There are many tales of altruism and gallantry stemming from the Dvora fleet at their home base, Trincomalee. The first is the sea encounter of Lieutenant Jude Wijethunge. On March 30, 1996, the Dvora bearing number P-458 was tasked with the duty of escorting a convoy. After their sea passage began, P-458 was confronted by enemy boats, and took some heavy gunfire. The other sailors were decapacitated. Lieutenant Wijethunge was alone and realized that the suicide boat would now target the convoy, in an attempt to initiate a contact blast. The officer had to make an instant decision. The suicide boat had already begun its full speed throttle towards the ferry. Disregarding his own life, the Navy officer steered the Dvora to intercept the enemy craft. The suicide boat rammed and exploded. P-458 was no more. The convoy reached safely. Lieutenant Jude Wijethunge became the first Navy officer to be posthumously awarded the PWV medal (the Parama Weera Vibhushanaya is the highest gallantry medal awarded to members of the Sri Lanka Armed Forces). He was promoted to the rank of Lieutenant Commander and his exemplary action lives on to inspire new cadet officers to this day.

Another young officer also laid down his life at sea on May 11, 2006. The Navy Dvora bearing number P-418 was under the command of Lieutenant Commander Lalith Edirisinghe. The crew was on routine patrol in the North-Eastern sea. They were aware that the ferry named Pearl Cruise would shortly sail on this route carrying 710 soldiers. This was a routine run from KKS to Trincomalee. The ferry was escorted by two Fast Attack Craft and one Fast Gun Boat. Shortly after seeing the Pearl Cruise, the crew of P-418 had spotted a few rebel boats in the area. Lieutenant Commander Edirisinghe had to make a tactical analysis of the impending danger. At this crucial moment, the engine of P-497 (the second FAC) developed an engine trouble when steering to combat speed. The sailors were confronted with a challenge.

This is the raw nature of asymmetric warfare. Lieutenant Commander Edirisinghe had to make an instant decision. He began to engage the cluster of rebel boats. A large suicide boat was already heading towards the Pearl Cruise at full speed. The action was raging in the sea. P-418 rapidly gave a chase to position itself directly in the path of certain death, covering the approach of the Pearl Cruise ferry. Within minutes, there was a violent explosion that rocked the sea as the suicide boat rammed. The crew of Dvora P-418 had saved 710 lives. Their shattered craft entered her eternal rest in the oceans domain. On that day, 19 Naval heroes made the ultimate sacrifice.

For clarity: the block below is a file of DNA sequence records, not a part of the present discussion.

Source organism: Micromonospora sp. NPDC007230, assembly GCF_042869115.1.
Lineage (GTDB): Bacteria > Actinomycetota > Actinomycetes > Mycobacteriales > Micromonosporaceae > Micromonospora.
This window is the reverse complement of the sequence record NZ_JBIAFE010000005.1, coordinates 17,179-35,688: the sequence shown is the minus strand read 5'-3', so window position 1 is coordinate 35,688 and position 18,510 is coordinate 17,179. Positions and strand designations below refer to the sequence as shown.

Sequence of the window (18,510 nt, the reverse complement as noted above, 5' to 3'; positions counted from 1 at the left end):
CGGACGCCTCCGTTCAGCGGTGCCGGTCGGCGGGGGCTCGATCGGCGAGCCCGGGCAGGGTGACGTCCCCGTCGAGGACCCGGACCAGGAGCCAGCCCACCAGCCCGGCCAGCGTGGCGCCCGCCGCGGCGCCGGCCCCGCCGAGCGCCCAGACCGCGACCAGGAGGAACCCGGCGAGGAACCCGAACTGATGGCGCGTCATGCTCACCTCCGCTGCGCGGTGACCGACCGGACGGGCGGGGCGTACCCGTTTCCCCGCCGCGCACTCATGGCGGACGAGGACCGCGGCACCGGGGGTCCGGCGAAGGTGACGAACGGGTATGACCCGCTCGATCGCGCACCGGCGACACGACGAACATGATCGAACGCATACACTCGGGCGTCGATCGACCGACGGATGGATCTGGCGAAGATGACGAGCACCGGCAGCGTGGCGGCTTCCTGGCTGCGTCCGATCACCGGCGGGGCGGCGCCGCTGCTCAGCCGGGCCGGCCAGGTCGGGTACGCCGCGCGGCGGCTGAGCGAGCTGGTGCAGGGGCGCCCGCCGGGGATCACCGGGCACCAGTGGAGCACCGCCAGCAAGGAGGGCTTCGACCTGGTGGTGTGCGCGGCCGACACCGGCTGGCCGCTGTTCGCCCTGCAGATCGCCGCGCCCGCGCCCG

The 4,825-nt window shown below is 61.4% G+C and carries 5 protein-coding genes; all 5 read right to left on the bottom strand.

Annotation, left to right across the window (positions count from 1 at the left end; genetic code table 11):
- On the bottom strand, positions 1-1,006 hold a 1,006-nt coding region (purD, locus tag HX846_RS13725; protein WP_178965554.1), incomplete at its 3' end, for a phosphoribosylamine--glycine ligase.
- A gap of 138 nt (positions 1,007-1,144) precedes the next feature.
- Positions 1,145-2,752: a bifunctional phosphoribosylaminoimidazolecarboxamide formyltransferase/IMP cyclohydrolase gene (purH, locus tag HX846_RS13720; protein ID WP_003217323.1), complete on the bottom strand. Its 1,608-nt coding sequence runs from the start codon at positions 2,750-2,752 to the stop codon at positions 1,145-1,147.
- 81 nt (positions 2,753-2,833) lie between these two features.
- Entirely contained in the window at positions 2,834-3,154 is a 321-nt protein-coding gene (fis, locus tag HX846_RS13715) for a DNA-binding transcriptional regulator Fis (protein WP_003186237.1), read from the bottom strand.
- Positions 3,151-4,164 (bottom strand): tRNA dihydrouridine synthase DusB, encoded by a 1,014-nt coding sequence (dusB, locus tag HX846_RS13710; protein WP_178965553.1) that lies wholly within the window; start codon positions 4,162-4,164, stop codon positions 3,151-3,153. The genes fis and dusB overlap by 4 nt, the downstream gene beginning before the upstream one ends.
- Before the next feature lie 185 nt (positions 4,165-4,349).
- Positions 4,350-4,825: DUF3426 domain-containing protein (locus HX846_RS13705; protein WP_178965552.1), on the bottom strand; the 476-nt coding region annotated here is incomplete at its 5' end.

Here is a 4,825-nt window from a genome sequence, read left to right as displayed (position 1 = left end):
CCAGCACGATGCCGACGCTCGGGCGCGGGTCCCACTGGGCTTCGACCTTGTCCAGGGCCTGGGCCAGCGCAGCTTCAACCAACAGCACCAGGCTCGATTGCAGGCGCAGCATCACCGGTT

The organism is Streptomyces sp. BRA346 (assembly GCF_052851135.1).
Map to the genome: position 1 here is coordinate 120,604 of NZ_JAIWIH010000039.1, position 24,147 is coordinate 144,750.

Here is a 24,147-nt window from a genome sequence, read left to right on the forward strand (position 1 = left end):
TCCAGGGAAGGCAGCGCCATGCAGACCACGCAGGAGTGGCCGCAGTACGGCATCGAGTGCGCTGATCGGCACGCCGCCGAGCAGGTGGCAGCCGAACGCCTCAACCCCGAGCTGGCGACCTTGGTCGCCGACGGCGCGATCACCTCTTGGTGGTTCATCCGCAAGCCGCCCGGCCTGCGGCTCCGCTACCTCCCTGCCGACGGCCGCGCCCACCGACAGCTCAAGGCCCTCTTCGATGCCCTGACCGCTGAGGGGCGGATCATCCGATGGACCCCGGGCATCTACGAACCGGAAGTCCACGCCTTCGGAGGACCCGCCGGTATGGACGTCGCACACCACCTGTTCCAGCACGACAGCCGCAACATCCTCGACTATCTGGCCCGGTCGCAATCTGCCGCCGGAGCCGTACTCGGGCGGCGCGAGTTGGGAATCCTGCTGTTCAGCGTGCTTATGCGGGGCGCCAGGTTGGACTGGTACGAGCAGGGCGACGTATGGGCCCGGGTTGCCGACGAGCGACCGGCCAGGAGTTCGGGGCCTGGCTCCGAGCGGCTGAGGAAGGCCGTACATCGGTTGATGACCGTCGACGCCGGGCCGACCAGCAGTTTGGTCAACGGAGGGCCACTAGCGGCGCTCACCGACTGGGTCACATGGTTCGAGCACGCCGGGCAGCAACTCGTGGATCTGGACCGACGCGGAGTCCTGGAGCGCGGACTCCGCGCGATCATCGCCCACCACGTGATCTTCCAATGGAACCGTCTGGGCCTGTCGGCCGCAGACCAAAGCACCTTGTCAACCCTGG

Since then the Navy has acquired a modern version of the Dvora, known as the Super Dvora class. I was able to go onboard P-4443 at the Eastern Naval Command, Trincomalee. These new boats are 29 metres in length and have a displacement of 72 tonnes. Their primary armament takes the form of a 30mm Bushmaster Gun, supplemented by other guns. The Super Dvora which is specifically built for interception and assault has a crew of 17 men and can reach combat speeds of up to 50 knots. Working in Dvora boats require a special breed of officers and sailors.

These crews are a close-knit family who knows the value of teamwork. The sea endurance of the Dvora is 48 hours but if required they can remain on duty for 72 hours. Since their inception three decades ago, the officers and sailors of the 4th Fast Attack Flotilla of the Sri Lanka Navy have been involved in dangerous confrontations at sea. They introduced a new concept of engagement at sea. In 2019, the 4th Fast Attack Flotilla was bestowed with the President’s Colours in a grand parade. Today they continue their maritime patrols and assist other mariners at sea when required taking part in rescue missions.